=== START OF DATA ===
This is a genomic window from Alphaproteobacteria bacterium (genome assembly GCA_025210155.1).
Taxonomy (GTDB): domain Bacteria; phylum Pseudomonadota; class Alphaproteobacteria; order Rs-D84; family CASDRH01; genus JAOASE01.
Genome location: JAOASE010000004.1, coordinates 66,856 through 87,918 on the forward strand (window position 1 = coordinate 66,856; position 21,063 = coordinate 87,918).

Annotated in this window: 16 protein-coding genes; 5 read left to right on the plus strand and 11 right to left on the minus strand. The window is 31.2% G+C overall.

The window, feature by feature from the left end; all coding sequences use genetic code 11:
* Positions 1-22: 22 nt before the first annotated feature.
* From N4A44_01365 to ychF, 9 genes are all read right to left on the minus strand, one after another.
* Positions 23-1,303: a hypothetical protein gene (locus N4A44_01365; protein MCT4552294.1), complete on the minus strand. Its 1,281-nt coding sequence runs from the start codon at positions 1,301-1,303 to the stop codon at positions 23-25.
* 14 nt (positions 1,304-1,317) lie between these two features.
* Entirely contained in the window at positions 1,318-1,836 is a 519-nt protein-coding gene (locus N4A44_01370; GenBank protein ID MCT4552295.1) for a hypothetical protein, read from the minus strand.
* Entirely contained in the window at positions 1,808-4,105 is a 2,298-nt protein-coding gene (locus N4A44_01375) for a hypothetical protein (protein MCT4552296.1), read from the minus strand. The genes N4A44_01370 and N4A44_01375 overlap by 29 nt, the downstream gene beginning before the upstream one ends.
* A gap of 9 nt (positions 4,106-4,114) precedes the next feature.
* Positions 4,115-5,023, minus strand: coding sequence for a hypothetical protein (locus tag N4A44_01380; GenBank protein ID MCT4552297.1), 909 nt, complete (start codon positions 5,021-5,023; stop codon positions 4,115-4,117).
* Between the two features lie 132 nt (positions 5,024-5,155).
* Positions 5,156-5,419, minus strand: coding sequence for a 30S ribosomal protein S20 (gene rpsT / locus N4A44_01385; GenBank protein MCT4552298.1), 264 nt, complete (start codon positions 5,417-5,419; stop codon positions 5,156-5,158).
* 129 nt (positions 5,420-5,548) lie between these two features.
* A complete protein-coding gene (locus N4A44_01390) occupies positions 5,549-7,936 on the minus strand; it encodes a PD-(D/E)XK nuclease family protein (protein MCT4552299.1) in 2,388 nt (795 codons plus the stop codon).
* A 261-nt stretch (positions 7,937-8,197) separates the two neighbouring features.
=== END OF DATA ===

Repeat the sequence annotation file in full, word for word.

This is a genomic window from Alphaproteobacteria bacterium (genome assembly GCA_025210155.1).
Taxonomy (GTDB): domain Bacteria; phylum Pseudomonadota; class Alphaproteobacteria; order Rs-D84; family CASDRH01; genus JAOASE01.
Genome location: JAOASE010000004.1, coordinates 66,856 through 87,918 on the forward strand (window position 1 = coordinate 66,856; position 21,063 = coordinate 87,918).

Annotated in this window: 16 protein-coding genes; 5 read left to right on the plus strand and 11 right to left on the minus strand. The window is 31.2% G+C overall.

The window, feature by feature from the left end; all coding sequences use genetic code 11:
* Positions 1-22: 22 nt before the first annotated feature.
* From N4A44_01365 to ychF, 9 genes are all read right to left on the minus strand, one after another.
* Positions 23-1,303: a hypothetical protein gene (locus N4A44_01365; protein MCT4552294.1), complete on the minus strand. Its 1,281-nt coding sequence runs from the start codon at positions 1,301-1,303 to the stop codon at positions 23-25.
* 14 nt (positions 1,304-1,317) lie between these two features.
* Entirely contained in the window at positions 1,318-1,836 is a 519-nt protein-coding gene (locus N4A44_01370; GenBank protein ID MCT4552295.1) for a hypothetical protein, read from the minus strand.
* Entirely contained in the window at positions 1,808-4,105 is a 2,298-nt protein-coding gene (locus N4A44_01375) for a hypothetical protein (protein MCT4552296.1), read from the minus strand. The genes N4A44_01370 and N4A44_01375 overlap by 29 nt, the downstream gene beginning before the upstream one ends.
* A gap of 9 nt (positions 4,106-4,114) precedes the next feature.
* Positions 4,115-5,023, minus strand: coding sequence for a hypothetical protein (locus tag N4A44_01380; GenBank protein ID MCT4552297.1), 909 nt, complete (start codon positions 5,021-5,023; stop codon positions 4,115-4,117).
* Between the two features lie 132 nt (positions 5,024-5,155).
* Positions 5,156-5,419, minus strand: coding sequence for a 30S ribosomal protein S20 (gene rpsT / locus N4A44_01385; GenBank protein MCT4552298.1), 264 nt, complete (start codon positions 5,417-5,419; stop codon positions 5,156-5,158).
* 129 nt (positions 5,420-5,548) lie between these two features.
* A complete protein-coding gene (locus N4A44_01390) occupies positions 5,549-7,936 on the minus strand; it encodes a PD-(D/E)XK nuclease family protein (protein MCT4552299.1) in 2,388 nt (795 codons plus the stop codon).
* A 261-nt stretch (positions 7,937-8,197) separates the two neighbouring features.